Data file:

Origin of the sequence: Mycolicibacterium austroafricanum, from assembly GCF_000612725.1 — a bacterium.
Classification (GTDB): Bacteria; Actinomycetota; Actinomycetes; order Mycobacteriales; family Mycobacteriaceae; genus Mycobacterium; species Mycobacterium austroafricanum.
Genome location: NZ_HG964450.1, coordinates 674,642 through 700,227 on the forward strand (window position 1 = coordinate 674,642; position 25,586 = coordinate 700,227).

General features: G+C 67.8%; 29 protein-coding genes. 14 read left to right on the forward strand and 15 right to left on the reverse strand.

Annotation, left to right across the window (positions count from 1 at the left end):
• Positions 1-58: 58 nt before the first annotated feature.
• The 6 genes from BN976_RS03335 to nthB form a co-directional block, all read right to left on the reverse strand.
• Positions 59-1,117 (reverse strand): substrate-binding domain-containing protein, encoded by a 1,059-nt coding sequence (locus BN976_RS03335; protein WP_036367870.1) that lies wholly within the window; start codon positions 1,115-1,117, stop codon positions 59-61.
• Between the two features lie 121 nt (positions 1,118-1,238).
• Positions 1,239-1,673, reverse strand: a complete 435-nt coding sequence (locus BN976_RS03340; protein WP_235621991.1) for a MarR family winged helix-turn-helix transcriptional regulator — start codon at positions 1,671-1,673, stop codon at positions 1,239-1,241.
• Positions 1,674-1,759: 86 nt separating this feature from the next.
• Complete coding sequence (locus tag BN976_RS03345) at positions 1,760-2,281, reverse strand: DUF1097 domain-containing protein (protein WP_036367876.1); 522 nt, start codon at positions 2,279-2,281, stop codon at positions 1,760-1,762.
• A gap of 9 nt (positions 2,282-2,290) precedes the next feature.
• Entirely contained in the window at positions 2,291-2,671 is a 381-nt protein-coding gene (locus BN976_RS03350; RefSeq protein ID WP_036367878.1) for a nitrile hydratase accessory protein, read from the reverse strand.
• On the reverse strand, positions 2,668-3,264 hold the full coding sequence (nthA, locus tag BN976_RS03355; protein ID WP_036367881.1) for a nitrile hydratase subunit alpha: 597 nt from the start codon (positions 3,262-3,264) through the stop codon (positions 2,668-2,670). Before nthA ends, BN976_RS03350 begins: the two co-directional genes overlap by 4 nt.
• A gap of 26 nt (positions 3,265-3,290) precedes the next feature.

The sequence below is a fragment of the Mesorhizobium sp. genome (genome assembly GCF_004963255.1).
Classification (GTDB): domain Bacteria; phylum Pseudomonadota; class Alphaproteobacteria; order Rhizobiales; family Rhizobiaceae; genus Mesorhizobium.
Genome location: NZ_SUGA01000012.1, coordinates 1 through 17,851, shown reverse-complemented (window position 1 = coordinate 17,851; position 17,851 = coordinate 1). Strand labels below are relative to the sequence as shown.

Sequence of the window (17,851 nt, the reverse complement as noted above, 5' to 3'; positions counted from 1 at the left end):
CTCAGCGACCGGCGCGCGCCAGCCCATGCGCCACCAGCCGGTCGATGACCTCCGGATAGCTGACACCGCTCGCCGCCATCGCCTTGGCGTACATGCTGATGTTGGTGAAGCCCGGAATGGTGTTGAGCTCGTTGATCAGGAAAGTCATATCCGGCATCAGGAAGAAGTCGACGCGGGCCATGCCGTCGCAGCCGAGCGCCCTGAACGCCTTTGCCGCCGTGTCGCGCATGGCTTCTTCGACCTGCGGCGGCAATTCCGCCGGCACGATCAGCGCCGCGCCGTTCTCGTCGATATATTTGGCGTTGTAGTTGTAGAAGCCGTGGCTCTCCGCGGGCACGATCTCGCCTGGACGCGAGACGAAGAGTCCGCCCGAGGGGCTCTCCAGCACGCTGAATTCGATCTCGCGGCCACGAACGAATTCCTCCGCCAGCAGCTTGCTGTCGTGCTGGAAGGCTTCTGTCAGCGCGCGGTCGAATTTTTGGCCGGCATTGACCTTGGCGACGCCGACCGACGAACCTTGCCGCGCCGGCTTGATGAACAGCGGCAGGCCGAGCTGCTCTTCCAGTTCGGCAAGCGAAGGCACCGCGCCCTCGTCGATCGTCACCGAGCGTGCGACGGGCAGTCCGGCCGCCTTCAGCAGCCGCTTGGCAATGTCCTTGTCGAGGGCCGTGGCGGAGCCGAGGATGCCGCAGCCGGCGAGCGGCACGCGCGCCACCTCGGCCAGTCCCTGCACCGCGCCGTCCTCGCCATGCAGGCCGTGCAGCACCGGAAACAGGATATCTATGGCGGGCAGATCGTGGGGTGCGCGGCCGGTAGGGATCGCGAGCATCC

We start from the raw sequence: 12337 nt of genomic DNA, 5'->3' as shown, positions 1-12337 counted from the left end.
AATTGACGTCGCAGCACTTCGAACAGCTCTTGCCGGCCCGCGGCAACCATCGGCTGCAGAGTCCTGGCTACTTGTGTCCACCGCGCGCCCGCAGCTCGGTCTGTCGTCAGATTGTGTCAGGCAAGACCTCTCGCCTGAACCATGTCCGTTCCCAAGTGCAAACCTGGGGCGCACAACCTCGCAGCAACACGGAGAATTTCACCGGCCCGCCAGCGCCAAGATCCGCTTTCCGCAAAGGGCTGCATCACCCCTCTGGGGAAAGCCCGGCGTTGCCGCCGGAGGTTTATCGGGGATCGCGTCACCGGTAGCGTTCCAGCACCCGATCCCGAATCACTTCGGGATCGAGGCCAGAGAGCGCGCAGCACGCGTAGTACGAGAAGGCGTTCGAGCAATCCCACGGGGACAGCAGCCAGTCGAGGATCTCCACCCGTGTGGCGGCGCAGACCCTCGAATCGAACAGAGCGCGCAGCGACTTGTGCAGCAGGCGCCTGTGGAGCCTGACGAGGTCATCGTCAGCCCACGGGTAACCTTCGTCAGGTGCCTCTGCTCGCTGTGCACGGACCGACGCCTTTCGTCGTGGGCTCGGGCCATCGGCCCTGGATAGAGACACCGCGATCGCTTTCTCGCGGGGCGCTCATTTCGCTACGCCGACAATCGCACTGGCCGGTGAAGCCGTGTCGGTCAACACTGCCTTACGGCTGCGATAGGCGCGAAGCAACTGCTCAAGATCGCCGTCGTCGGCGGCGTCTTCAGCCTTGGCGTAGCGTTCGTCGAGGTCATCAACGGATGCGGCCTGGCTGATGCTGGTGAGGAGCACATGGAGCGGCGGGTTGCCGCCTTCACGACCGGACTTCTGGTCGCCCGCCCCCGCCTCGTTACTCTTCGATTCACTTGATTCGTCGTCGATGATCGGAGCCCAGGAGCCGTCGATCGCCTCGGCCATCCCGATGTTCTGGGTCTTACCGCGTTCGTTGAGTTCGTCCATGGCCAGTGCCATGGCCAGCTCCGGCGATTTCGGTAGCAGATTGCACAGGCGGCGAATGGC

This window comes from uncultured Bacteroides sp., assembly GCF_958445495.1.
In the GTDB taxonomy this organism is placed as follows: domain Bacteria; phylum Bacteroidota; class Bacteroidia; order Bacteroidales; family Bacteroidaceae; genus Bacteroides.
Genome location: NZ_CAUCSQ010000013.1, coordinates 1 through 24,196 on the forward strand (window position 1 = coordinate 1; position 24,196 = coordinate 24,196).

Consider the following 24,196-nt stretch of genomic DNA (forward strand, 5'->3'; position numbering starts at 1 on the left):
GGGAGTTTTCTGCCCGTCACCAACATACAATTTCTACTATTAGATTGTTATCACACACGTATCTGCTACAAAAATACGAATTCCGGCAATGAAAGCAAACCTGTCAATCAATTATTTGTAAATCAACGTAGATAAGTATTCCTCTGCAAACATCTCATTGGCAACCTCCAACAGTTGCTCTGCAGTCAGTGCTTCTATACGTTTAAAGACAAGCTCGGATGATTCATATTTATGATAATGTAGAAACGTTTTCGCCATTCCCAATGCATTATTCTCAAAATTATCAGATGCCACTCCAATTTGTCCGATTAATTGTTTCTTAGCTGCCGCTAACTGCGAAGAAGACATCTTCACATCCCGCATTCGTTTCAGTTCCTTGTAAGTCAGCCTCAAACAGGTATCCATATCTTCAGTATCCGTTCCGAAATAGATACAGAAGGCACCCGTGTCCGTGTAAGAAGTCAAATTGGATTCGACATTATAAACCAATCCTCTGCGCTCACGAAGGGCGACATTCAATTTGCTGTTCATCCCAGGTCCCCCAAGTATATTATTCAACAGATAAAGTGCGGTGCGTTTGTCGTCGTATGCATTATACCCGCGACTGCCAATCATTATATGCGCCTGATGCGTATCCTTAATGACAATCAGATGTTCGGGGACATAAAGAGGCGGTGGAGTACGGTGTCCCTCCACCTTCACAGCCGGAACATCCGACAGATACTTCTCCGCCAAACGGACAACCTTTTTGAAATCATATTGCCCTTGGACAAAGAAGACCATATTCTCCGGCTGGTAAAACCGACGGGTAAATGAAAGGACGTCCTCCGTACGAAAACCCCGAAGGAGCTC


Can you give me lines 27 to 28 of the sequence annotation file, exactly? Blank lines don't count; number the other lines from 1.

Consider the following 24,196-nt stretch of genomic DNA (forward strand, 5'->3'; position numbering starts at 1 on the left):
GGGAGTTTTCTGCCCGTCACCAACATACAATTTCTACTATTAGATTGTTATCACACACGTATCTGCTACAAAAATACGAATTCCGGCAATGAAAGCAAACCTGTCAATCAATTATTTGTAAATCAACGTAGATAAGTATTCCTCTGCAAACATCTCATTGGCAACCTCCAACAGTTGCTCTGCAGTCAGTGCTTCTATACGTTTAAAGACAAGCTCGGATGATTCATATTTATGATAATGTAGAAACGTTTTCGCCATTCCCAATGCATTATTCTCAAAATTATCAGATGCCACTCCAATTTGTCCGATTAATTGTTTCTTAGCTGCCGCTAACTGCGAAGAAGACATCTTCACATCCCGCATTCGTTTCAGTTCCTTGTAAGTCAGCCTCAAACAGGTATCCATATCTTCAGTATCCGTTCCGAAATAGATACAGAAGGCACCCGTGTCCGTGTAAGAAGTCAAATTGGATTCGACATTATAAACCAATCCTCTGCGCTCACGAAGGGCGACATTCAATTTGCTGTTCATCCCAGGTCCCCCAAGTATATTATTCAACAGATAAAGTGCGGTGCGTTTGTCGTCGTATGCATTATACCCGCGACTGCCAATCATTATATGCGCCTGATGCGTATCCTTAATGACAATCAGATGTTCGGGGACATAAAGAGGCGGTGGAGTACGGTGTCCCTCCACCTTCACAGCCGGAACATCCGACAGATACTTCTCCGCCAAACGGACAACCTTTTTGAAATCATATTGCCCTTGGACAAAGAAGACCATATTCTCCGGCTGGTAAAACCGACGGGTAAATGAAAGGACGTCCTCCGTACGAAAACCCCGAAGGAGCTC